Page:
Cook: A sycamore tree love story

Life can be tough, but love conquers all

Love conquers all?

"Yes," said Michelle Rheal. "Love conquers all."

A little over five years ago, Michelle, 51, and her boyfriend Odis Rheal, 54, went for a walk in their 100-acre wood behind their Jasper, Tennessee, home. Michelle thought it was casual; Odis, his heart thump-pound-thumping in his chest, had other plans.

Earlier in the week, he'd snuck into those woods with a hammer and chisel and carved four most important words into the papery bark of a sycamore tree.

Secretly, Odis was leading her through the woods toward that tree.

He walked Michelle up to the top of a hill.

The sycamore was nearby.

Odis stopped.

"Look around," he said. "What do you see?"

Michelle looked and looked then saw it.

Carved into the sycamore, the four words:





For Michelle, this was her true love; there was no answer but yes.

For Odis, there was no life without Michelle.

For both, it was a culmination of one long journey.

You may know them. Michelle, who grew up in North Georgia, manages one of the most popular delis in town; Odis, who grew up in Jasper, co-owns Pro Mobile Detail on Cummings Highway.

They got married five years ago today, March 10, 2014. On their fifth anniversary, they want you to know a little bit more.

That life can be tough.

That people deserve second chances.

"That love conquers all," Michelle said.

In 2005, Michelle and Odis met through a mutual friend. At the time, both were dealing or using drugs. Three days after meeting, they got busted.

A single mother to three children, Michelle had been using drug money to pay bills.

On the verge of entering prison for many years, she was at rock bottom.

That's when a woman named Elaine Kelly loved her.

"She saved me," Michelle said.

Kelly is the coordinator for the Hamilton County Drug Court, which reroutes nonviolent offenders out of prison and into transformative rehab; she offered Michelle a second chance.

Then, Michelle met Drug Court Judge Rebecca Stern.

"I love that woman," said Michelle. "To be a judge, she was never judgmental. She was there for each one of us and cared about each individual."

Michelle entered rehab at CADAS. Surrendering to sobriety, she had to relearn how to live.

"It's the core issues," she said. "It's about healing on the inside."

It took 16 months.

Odis followed. Into drug court. Then CADAS. Then a new life.

Both have been sober for 12 years.

"Aug. 22, 2007," Michelle said. "That's my clean date."

They know this will surprise many of you, and possibly even shock or repel. Yet telling their honest story, which could give others hope and courage, is worth the risk.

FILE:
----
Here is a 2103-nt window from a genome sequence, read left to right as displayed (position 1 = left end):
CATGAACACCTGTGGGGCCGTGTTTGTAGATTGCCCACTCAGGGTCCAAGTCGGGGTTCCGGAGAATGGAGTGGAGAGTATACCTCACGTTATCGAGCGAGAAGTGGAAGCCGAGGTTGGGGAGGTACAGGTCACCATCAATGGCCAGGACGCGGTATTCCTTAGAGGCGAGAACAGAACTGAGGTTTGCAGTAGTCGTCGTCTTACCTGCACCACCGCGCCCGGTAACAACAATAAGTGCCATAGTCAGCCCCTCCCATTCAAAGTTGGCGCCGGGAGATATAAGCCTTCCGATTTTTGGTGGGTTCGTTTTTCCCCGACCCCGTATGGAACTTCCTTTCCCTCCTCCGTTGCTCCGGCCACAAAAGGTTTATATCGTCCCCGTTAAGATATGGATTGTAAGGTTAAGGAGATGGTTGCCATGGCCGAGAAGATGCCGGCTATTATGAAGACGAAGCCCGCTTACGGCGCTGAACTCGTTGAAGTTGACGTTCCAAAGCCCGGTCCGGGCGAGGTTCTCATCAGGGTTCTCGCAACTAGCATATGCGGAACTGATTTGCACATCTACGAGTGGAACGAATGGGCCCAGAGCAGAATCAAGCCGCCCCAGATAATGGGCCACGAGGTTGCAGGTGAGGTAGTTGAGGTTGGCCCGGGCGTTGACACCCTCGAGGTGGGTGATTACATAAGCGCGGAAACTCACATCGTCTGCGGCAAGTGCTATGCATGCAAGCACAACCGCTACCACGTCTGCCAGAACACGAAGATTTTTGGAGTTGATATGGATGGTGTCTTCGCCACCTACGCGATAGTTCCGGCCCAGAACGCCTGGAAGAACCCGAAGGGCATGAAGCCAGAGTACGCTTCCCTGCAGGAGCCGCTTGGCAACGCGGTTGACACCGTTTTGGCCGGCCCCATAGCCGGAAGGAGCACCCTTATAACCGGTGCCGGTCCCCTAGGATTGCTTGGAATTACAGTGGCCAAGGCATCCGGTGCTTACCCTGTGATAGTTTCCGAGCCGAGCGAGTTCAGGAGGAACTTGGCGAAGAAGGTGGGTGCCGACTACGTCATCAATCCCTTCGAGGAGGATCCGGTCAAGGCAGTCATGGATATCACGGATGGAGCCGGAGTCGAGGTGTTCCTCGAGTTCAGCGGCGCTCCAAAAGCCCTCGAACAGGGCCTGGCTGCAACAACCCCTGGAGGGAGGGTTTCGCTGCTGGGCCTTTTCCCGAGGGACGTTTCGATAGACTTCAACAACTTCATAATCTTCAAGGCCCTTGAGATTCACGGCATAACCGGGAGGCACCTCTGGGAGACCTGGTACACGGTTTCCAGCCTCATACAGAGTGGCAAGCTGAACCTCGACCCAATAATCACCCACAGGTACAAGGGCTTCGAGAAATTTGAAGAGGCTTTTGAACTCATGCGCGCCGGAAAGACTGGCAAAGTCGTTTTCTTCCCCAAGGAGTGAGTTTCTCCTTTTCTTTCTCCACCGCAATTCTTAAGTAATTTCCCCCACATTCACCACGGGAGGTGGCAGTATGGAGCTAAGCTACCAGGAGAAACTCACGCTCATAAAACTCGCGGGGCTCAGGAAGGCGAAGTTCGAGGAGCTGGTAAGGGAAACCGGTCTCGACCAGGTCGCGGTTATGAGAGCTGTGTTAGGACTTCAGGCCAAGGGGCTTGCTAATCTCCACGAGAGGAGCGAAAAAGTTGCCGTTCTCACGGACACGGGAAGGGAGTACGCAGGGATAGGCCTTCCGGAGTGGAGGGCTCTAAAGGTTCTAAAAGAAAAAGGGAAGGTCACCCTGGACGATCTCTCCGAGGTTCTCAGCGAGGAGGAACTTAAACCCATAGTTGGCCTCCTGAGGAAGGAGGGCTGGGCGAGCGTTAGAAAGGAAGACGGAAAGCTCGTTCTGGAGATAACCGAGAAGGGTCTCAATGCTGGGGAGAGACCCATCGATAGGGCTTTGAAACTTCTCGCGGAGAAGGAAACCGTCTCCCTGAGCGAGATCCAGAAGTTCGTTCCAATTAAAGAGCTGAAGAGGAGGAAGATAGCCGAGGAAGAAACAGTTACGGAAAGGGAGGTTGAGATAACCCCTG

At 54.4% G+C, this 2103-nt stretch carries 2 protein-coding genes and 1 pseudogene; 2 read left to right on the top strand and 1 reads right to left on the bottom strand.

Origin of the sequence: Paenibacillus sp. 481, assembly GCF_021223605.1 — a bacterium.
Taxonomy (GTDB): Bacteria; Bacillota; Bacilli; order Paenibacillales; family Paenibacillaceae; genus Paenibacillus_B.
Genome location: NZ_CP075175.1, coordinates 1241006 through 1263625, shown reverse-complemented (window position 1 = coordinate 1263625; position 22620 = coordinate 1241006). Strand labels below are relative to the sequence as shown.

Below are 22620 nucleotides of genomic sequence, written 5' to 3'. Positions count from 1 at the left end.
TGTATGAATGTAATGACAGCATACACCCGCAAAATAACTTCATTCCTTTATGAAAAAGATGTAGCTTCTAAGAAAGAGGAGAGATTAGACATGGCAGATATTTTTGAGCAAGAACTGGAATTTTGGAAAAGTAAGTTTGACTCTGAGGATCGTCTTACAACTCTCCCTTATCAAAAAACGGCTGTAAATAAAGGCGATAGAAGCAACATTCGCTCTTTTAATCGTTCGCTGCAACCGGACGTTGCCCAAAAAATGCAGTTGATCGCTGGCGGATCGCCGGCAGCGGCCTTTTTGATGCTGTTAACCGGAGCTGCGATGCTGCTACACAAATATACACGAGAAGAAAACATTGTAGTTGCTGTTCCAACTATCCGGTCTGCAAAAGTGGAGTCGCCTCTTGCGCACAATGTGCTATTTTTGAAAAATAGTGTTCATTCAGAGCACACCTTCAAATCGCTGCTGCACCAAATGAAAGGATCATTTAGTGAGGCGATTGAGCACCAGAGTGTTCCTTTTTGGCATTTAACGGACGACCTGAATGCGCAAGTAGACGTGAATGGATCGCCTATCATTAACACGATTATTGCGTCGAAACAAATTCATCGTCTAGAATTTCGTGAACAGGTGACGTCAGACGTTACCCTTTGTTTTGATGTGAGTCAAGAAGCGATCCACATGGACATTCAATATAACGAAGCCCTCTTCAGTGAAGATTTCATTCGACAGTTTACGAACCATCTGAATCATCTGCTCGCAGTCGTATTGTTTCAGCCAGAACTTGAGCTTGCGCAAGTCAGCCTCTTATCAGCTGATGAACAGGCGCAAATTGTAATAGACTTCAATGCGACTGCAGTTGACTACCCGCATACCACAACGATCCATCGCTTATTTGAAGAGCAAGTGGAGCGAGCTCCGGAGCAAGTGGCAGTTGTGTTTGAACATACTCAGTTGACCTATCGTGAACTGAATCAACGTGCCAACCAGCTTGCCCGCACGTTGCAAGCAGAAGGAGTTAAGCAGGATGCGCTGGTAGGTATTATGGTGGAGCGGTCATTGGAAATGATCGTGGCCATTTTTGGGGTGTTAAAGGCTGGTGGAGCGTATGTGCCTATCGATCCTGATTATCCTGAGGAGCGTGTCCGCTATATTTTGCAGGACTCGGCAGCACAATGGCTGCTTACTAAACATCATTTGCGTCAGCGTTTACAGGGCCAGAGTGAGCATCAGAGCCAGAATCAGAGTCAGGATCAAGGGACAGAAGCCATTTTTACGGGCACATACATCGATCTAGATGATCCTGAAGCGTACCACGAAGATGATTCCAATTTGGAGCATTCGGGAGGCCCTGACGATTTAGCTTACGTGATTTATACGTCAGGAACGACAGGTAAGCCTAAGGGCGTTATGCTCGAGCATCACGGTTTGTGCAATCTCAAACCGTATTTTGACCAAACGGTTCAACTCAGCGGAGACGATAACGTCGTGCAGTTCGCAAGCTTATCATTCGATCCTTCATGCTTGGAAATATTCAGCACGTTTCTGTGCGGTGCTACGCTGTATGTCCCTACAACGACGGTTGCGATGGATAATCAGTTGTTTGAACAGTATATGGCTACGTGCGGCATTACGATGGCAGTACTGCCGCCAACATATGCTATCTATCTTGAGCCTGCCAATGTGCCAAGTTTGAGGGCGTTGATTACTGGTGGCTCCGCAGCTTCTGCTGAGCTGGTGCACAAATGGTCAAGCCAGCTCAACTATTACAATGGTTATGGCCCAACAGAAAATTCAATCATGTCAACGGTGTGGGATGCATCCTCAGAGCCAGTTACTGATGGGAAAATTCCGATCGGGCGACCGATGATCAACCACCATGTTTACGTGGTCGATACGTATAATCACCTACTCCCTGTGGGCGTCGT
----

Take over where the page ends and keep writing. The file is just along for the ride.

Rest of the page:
"We are taking the risk to help and encourage others that one day at a time, it can and will get better," Michelle said. "It's hard work, but the payoff is your life and happiness, because love conquers all."

After CADAS, she needed a job and applied at River Street Deli, the popular North Shore restaurant.

That's when Michelle met Bruce Weiss, the well-known owner.

"She came in and said she was willing to work. I'm going to give somebody a shot," he said. "I can't hold that against somebody. That is the past. How are they now? What is the future?"

Michelle went from 20 hours a week to full time to manager, her current position. Plus, this Southern gal from Jasper became dear friends with Weiss, a native New Yorker.

"She's a loving family woman and the hardest worker you could possibly imagine," Weiss said. "She went from a broken-up family to now, she's the matriarch. She's got her son back. She's close with her daughters and granddaughters. Odis owns his own business. He's the sweetest guy in the world . The love affair between her and Odis and family is amazing."

Now, Michelle hires as many CADAS graduates as she can.

She and Odis renewed relationships with parents, children and grandchildren.

Michelle's son Ben - he's 29, with Down syndrome - lives with her and Odis.

"Ben has been the biggest blessing to our family," she said. "He has taught us how to love unconditionally and to care for a child with special needs."

Her own grown daughters have six children, including daughters with special needs.

Love conquers all.

"It conquers drugs," Michelle said. "It conquers bad situations. It conquers bad relationships. It conquers bad decisions. You can rebuild your life and family and have kids respect you again. I can't change the past, but I can make the future better."

From Weiss and his deli to Stern and drug court, Michelle and Odis changed because people believed in them.

That's the anniversary story they want to tell.

Life can be tough.

People can mess up.

But we all deserve a second chance.

"New growth. New beginnings. Roots going very deep," she said.

Kind of like a sycamore tree.

David Cook writes a Sunday column and can be reached at [email protected] or 423-757-6329.